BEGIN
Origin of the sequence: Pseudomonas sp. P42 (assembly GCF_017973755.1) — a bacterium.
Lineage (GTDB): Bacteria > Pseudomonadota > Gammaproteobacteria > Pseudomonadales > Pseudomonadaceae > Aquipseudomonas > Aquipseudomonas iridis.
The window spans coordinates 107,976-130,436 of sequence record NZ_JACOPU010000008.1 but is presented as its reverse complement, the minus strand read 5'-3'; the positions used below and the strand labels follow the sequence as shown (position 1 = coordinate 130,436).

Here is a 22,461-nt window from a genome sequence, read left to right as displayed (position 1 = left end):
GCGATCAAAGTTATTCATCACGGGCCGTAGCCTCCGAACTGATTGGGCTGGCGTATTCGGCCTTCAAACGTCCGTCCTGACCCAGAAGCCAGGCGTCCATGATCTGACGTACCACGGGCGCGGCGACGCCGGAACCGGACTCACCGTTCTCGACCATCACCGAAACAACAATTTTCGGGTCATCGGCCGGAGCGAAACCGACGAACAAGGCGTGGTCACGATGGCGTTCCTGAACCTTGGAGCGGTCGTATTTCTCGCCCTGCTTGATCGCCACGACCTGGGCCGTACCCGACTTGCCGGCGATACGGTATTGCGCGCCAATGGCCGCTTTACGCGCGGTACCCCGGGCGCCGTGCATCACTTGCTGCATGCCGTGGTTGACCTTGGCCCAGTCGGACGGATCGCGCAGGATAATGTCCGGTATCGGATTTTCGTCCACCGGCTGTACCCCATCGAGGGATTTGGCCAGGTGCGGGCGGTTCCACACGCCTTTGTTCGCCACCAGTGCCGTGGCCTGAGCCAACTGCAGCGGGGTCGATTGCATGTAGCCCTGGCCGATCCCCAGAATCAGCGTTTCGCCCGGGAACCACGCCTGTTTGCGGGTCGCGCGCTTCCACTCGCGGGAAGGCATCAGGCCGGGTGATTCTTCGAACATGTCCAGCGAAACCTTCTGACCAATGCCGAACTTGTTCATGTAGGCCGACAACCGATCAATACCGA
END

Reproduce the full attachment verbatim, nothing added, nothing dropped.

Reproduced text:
Origin of the sequence: Pseudomonas sp. P42 (assembly GCF_017973755.1) — a bacterium.
Lineage (GTDB): Bacteria > Pseudomonadota > Gammaproteobacteria > Pseudomonadales > Pseudomonadaceae > Aquipseudomonas > Aquipseudomonas iridis.
The window spans coordinates 107,976-130,436 of sequence record NZ_JACOPU010000008.1 but is presented as its reverse complement, the minus strand read 5'-3'; the positions used below and the strand labels follow the sequence as shown (position 1 = coordinate 130,436).

Here is a 22,461-nt window from a genome sequence, read left to right as displayed (position 1 = left end):
GCGATCAAAGTTATTCATCACGGGCCGTAGCCTCCGAACTGATTGGGCTGGCGTATTCGGCCTTCAAACGTCCGTCCTGACCCAGAAGCCAGGCGTCCATGATCTGACGTACCACGGGCGCGGCGACGCCGGAACCGGACTCACCGTTCTCGACCATCACCGAAACAACAATTTTCGGGTCATCGGCCGGAGCGAAACCGACGAACAAGGCGTGGTCACGATGGCGTTCCTGAACCTTGGAGCGGTCGTATTTCTCGCCCTGCTTGATCGCCACGACCTGGGCCGTACCCGACTTGCCGGCGATACGGTATTGCGCGCCAATGGCCGCTTTACGCGCGGTACCCCGGGCGCCGTGCATCACTTGCTGCATGCCGTGGTTGACCTTGGCCCAGTCGGACGGATCGCGCAGGATAATGTCCGGTATCGGATTTTCGTCCACCGGCTGTACCCCATCGAGGGATTTGGCCAGGTGCGGGCGGTTCCACACGCCTTTGTTCGCCACCAGTGCCGTGGCCTGAGCCAACTGCAGCGGGGTCGATTGCATGTAGCCCTGGCCGATCCCCAGAATCAGCGTTTCGCCCGGGAACCACGCCTGTTTGCGGGTCGCGCGCTTCCACTCGCGGGAAGGCATCAGGCCGGGTGATTCTTCGAACATGTCCAGCGAAACCTTCTGACCAATGCCGAACTTGTTCATGTAGGCCGACAACCGATCAATACCGA